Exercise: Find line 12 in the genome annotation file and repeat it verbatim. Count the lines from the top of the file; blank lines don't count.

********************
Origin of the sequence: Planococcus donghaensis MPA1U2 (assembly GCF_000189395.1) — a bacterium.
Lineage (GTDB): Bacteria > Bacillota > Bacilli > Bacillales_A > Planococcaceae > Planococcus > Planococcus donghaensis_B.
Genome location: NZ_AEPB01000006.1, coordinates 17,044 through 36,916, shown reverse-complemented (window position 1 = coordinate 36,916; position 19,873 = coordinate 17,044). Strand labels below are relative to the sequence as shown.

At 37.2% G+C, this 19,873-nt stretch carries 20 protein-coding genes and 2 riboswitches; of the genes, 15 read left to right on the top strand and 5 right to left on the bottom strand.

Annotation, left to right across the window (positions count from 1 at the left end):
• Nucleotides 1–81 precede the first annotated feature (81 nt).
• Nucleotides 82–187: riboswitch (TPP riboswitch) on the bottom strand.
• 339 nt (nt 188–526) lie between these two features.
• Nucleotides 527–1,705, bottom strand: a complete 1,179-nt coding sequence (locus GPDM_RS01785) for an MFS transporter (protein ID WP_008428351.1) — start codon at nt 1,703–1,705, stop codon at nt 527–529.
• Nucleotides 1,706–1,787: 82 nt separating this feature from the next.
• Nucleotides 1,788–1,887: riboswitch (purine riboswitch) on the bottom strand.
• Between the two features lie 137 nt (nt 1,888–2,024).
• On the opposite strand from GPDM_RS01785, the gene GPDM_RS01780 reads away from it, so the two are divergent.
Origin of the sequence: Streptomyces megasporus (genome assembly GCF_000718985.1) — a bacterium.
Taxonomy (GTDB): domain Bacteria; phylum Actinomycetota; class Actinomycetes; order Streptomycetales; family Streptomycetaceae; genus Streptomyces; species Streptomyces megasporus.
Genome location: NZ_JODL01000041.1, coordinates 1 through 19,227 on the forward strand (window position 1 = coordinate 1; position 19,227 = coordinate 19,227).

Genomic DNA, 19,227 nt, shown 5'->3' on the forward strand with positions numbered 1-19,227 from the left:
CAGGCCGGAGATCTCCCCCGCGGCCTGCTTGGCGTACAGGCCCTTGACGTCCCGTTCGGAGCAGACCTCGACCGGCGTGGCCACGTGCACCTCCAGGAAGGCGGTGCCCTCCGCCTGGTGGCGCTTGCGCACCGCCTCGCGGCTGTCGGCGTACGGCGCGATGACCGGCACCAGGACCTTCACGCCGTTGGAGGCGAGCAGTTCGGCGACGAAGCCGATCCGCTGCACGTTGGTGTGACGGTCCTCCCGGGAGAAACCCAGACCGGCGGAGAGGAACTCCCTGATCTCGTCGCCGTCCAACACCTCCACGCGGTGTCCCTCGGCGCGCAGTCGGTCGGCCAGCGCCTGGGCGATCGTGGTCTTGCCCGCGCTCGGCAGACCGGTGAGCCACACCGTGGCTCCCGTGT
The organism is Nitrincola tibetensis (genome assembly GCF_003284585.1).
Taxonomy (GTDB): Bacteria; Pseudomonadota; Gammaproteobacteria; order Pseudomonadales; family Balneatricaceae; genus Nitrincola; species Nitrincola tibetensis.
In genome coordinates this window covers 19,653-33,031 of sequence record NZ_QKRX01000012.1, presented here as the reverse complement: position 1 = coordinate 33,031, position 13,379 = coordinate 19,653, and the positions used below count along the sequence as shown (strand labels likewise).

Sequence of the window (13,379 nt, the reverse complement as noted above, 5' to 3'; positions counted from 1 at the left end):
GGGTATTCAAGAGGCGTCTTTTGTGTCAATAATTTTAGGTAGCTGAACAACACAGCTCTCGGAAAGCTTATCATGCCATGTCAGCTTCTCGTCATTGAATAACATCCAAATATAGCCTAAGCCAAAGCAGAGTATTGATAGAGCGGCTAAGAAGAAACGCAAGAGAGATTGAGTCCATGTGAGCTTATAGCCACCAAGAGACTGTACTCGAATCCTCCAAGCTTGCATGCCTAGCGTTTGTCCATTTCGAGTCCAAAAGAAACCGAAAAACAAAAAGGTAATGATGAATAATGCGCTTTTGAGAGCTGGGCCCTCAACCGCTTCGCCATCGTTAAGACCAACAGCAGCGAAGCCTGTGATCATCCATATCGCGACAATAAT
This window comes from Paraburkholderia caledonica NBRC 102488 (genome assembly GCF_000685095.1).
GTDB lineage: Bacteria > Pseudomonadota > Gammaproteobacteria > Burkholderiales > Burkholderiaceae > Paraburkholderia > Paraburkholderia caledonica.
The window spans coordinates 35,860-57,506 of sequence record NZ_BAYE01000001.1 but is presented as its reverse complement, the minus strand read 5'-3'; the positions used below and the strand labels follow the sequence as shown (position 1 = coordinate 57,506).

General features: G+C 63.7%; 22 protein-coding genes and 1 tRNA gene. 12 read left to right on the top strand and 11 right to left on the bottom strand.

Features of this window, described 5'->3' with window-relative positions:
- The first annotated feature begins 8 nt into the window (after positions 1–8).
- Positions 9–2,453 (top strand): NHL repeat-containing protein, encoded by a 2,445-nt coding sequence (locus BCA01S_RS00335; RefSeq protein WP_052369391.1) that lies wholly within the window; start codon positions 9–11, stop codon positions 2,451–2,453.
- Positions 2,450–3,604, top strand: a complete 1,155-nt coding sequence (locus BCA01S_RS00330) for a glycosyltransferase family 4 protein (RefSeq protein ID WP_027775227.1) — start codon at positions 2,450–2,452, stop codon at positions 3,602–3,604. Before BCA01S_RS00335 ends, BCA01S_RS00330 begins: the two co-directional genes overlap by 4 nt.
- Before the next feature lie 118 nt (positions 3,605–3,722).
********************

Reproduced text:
• Between the two features lie 137 nt (nt 1,888–2,024).